The wife and I recently went on a whirlwind (nope, that doesn’t explain the squally weather there) trip to Kerala. There was a time when I used to go often to “God’s Own Country” but it’s been a while since that happened last. It definitely has been a couple of decades since I last caught sight of Thrissur, my mother’s hometown. And given the very wet reception that we received, it was only to be presumed the town was none too pleased to see me back. If we were not doused in rain, we were drenched in sweat. Like I said, wet, wet, wet.
I’m not much of a temple visitor but given the proximity to Guruvayur which houses one of the most important Hindu Vaishnavite temples in the country and since we don’t visit this part of the country very often, we thought we’d say hello. The temples in Kerala have some fun rules of entry. One of them is a dress code. Women in saris (these days they allow for the northern ‘salwar kameez’) and men in dhotis or veshtis (no lungis please) and bare upper bodies. Quite an eyeful for the women, you think? Nah. The quite-a-noseful puts paid to any such impure, lascivious thought. After standing in line for one and a half hours, we edged closer to the inner sanctum. Actually not much hard work – the throng carries you along. I would’ve put my hands up and let the aforementioned quite-a-noseful blast the hordes down if only I wasn’t hemmed in hands down. A clever gent ahead of me had drawn from his apparently vast reserve of experience to hold his arms well above his head supposedly in supplication to the lord. Supposedly. Hah, I knew what that was all about. Like I said, clever man. After snaking around more corners than the wonderful chaps in our corporate houses cut, we had to climb up a slippery stair installation and slither down the same before we got a nano-second view of the lord. Or so we happily thought. See faith is all about belief. The good folk in the managing committee of the temple would have us believe that the path to a holy peek is evidently a long one and sees its share of twists and turns, ups and downs. Seriously though, we had not a moment of a sense of piety, a realization of spirituality in the whole experience. But holy cow! we came away with an understanding of the horror that cattle encounter when they’re herded into the narrow confines of rickety transport trucks. The temple management here has much to learn from the Tirupati temple.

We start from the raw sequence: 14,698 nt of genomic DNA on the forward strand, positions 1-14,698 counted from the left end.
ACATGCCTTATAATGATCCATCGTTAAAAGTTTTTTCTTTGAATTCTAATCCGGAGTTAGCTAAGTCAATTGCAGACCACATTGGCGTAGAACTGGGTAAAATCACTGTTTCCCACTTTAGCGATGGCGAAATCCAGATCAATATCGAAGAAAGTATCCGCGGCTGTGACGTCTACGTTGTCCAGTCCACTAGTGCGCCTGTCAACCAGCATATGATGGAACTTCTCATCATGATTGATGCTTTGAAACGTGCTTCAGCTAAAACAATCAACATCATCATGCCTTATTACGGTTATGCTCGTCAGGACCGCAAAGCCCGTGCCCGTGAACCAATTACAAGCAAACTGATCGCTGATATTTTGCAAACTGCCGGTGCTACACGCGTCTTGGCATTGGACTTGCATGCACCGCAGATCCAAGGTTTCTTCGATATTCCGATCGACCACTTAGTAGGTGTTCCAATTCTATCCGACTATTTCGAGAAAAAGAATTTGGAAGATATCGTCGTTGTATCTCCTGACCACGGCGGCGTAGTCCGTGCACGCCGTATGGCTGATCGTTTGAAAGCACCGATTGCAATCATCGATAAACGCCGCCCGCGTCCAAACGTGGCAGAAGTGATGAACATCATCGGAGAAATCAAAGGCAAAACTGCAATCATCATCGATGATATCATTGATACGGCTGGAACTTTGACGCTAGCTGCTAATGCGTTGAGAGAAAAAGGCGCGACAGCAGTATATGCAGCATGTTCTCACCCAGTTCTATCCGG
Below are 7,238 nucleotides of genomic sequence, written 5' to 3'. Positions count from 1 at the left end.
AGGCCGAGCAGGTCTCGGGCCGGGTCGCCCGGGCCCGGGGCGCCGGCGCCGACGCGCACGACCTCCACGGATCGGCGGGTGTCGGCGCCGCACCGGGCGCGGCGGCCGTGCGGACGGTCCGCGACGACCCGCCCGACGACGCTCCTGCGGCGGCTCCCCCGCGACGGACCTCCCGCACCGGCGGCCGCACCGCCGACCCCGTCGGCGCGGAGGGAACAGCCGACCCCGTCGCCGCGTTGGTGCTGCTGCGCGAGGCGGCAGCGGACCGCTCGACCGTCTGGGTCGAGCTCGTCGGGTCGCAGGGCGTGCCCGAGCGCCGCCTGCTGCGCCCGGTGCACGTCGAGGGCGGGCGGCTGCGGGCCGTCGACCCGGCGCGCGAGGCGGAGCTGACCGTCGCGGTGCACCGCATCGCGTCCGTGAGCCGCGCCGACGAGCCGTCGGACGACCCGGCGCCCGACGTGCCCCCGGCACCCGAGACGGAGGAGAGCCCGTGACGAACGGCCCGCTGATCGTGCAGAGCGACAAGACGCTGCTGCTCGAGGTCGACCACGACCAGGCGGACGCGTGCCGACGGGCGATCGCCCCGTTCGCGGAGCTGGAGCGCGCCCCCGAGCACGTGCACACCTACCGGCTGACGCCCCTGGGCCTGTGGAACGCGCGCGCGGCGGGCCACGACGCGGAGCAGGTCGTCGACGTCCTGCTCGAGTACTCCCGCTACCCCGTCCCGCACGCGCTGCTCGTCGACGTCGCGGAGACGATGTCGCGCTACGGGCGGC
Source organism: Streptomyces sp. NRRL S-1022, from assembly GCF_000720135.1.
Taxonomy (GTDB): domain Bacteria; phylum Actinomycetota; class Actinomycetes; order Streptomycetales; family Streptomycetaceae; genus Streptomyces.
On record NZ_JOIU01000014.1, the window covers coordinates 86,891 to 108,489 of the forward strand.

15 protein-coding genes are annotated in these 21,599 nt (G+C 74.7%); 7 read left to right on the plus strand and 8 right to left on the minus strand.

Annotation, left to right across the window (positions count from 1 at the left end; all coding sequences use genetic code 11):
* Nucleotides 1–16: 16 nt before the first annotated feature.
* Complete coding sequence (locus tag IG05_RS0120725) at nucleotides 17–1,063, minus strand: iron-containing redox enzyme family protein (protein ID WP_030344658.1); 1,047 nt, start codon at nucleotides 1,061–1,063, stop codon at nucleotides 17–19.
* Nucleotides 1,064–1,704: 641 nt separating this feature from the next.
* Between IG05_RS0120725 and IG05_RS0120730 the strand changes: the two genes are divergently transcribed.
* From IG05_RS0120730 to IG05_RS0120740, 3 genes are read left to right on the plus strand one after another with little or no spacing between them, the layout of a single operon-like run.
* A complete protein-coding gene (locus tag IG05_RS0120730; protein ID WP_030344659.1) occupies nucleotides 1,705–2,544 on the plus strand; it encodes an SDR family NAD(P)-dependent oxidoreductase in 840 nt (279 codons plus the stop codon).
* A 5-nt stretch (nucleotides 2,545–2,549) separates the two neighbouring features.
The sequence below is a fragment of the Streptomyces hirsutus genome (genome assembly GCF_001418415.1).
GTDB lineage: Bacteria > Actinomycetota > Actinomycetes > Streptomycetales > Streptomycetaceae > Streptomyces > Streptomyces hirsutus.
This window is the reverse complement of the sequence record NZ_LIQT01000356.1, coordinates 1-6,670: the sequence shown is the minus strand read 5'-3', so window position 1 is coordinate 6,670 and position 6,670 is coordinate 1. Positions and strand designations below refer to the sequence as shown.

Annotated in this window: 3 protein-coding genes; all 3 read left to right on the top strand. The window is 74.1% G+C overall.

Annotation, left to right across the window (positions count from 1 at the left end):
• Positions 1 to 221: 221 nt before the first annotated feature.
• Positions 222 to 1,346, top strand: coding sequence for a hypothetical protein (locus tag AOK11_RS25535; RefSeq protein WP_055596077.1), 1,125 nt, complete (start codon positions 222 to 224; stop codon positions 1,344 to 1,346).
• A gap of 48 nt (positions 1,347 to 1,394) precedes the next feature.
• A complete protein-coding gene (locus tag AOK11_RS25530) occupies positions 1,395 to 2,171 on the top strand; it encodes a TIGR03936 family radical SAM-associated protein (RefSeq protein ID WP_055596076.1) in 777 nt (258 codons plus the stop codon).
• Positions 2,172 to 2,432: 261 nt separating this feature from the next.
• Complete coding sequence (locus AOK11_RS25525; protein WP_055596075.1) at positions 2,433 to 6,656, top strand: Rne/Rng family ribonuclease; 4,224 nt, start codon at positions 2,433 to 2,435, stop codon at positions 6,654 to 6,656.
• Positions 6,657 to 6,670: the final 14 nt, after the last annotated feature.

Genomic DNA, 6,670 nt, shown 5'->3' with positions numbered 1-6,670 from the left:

In sharp contrast to this rush-job in painful slow motion was our visit to Thrissur’s Vadakkunnathan temple. Even at the peak of my atheistic days, this was a temple I used to love visiting for the sense of peace and tranquility that I found in abundance there. Thankfully that hasn’t changed. Housed in a beautiful and huge complex, this dedication to Shiva is a wonderful example of a style of architecture unique to Kerala. Legend has it that this was the first of the temples constructed by Parasurama in expiation of the greatest bloodbath let loose by one man in all mythology. Here I found a calm and a sanctity that should be the realm of a place of worship but which rarely is.
Everywhere we went in “God’s own country”, we found the hand of God. Here too came once the man who briefly wielded that very same hand.
Every village had posters put up by fans of national football teams. The dominant ones were Argentina, Brazil, Germany and Spain (just about). And clearly the English team that ‘God’ infamously struck down in 1986 finds sympathy and quite a few fans. If this truly is God’s country, then his game surely must be football. Yeah, it fits – he must be getting his kicks from it.